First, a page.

Friday, December 13, 2019

Defendant (A Former Tax Lobbyist and DOJ Tax Attorney) Sentenced to 1 Year for Tax Perjury Conviction (12/13/19)

I previously blogged on the plea agreement for James F. Miller, a former tax lobbyist (and former DOJ Tax attorney).  Former DOJ Tax Attorney Pleads to Tax Perjury (Federal Tax Crimes Blog 6/21/19; 6/22/19), here.  DOJ Tax has a press release on his sentencing.  Virginia Tax Lobbyist Sentenced to Prison for Filing a False Tax Return (12/13/19), with a by-line: “Concealed More than $2.2 Million in Income.” 

The release is somewhat cryptic, but here are key excerpts:
An Alexandria, Virginia, tax lobbyist was sentenced to one year in prison today for willfully filing a false tax return * * * * 
According to court documents, attorney James F. Miller, 67, underreported his gross income on his 2010 through 2014 tax returns by more than $2.2 million. Miller, a tax policy lobbyist and former employee of the Justice Department’s Tax Division, filed multiple false tax returns with the Internal Revenue Service (IRS). These returns omitted partnership income he received from two law firms and the gross receipts he received from his own lobbying firm. The total tax loss resulting from Miller’s fraudulent conduct was more than $730,000.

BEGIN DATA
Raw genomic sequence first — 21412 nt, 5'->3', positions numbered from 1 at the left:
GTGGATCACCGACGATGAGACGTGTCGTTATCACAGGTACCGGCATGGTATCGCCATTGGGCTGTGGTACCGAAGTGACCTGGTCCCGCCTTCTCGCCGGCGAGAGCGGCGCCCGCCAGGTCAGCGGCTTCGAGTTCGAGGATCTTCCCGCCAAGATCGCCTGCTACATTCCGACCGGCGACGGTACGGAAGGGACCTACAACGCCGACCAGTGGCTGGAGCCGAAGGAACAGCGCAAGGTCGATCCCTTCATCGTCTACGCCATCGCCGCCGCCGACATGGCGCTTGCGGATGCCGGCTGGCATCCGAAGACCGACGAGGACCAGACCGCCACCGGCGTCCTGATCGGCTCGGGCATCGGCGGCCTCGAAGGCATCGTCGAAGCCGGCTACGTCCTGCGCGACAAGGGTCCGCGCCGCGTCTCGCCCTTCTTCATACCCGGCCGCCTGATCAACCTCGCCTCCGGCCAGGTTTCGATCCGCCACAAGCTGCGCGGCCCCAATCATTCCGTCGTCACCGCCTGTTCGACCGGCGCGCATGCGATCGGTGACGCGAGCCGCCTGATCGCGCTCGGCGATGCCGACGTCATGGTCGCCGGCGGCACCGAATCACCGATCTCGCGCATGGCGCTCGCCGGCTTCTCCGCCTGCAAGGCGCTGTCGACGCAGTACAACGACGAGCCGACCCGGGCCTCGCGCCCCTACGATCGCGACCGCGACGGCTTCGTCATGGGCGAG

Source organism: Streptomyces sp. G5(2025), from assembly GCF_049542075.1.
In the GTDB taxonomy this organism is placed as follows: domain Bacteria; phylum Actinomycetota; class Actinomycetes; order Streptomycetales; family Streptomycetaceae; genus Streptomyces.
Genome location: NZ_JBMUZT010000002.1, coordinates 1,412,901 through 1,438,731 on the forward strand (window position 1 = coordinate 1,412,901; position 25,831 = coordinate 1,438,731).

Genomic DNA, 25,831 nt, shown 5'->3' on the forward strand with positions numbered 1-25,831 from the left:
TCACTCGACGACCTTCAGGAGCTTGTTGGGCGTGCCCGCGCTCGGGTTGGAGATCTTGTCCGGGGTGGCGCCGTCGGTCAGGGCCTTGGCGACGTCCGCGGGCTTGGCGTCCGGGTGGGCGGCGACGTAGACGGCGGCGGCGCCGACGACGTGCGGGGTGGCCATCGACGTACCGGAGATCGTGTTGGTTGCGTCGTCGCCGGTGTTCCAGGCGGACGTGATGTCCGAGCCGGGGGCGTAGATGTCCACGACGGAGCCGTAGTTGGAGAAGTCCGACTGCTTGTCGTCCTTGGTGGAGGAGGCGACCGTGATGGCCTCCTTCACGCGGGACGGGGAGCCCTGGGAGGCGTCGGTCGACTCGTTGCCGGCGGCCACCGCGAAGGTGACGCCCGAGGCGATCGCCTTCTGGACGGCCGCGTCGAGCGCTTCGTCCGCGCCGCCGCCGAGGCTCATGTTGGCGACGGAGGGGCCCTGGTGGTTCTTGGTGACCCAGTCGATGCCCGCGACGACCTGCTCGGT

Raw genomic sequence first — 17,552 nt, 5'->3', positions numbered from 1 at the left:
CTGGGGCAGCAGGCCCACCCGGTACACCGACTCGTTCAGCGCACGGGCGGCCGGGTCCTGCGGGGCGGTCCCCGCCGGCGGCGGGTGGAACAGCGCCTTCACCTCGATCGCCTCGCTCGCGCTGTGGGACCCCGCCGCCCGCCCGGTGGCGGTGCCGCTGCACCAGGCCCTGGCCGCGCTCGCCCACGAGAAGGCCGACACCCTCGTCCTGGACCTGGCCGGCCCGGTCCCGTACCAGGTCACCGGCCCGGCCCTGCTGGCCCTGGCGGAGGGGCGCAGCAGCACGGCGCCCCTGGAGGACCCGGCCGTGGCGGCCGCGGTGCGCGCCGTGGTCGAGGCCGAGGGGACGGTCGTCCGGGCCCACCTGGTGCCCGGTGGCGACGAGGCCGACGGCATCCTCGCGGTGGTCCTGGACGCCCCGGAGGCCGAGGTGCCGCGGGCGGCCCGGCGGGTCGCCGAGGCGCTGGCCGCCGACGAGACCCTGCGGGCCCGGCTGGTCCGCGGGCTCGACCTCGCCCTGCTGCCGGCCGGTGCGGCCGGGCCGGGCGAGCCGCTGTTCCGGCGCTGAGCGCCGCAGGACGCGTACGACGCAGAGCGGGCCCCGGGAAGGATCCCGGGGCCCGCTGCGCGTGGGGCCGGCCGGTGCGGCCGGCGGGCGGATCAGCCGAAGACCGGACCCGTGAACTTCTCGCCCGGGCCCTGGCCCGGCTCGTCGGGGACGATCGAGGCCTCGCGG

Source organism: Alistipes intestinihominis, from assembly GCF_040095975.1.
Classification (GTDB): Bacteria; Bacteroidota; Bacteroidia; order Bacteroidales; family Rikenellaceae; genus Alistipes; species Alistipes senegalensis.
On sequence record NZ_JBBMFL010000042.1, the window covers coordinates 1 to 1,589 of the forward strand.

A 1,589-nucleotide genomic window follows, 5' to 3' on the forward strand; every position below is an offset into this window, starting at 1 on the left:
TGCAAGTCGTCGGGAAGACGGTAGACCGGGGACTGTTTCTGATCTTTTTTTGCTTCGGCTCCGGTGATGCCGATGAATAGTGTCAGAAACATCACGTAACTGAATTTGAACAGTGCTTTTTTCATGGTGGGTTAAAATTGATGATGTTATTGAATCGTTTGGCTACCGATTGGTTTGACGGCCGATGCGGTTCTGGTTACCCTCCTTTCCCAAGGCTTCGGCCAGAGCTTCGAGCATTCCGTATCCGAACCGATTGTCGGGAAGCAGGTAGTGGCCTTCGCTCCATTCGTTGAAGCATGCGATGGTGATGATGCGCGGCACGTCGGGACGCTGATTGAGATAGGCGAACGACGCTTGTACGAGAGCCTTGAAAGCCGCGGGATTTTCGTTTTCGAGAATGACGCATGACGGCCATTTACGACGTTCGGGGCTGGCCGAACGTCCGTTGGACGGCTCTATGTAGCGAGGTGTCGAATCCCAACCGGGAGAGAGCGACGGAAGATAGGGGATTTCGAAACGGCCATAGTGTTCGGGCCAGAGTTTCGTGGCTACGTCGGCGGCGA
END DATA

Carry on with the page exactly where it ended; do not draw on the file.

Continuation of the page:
In addition to the term of imprisonment, U.S. District Judge T.S. Ellis, III, ordered Miller to serve one year of supervised release and to pay restitution to the United States in the amount of $735,933.
JAT Comments:

1. My rough and ready calculation of his guideline sentencing range is 24-30 months based on the following assumptions as to adjustments: (i) a base offense level of 20 based on tax loss of $730,000 with no adjustments for unreported income from criminal activity or sophisticated means; (ii) a 3-level reduction for acceptance of responsibility; and a resulting 5.A. sentencing level of 17 and indicated range of 24-30 months.

2. The press release indicates that the sentence was for one year.  Often that type of sentencing is 1 year and 1 day, in order to permit the defendant to qualify for the good time credit, which would reduce the actual incarceration time by about 15%.  A sentence of one year does not qualify for the good time credit.

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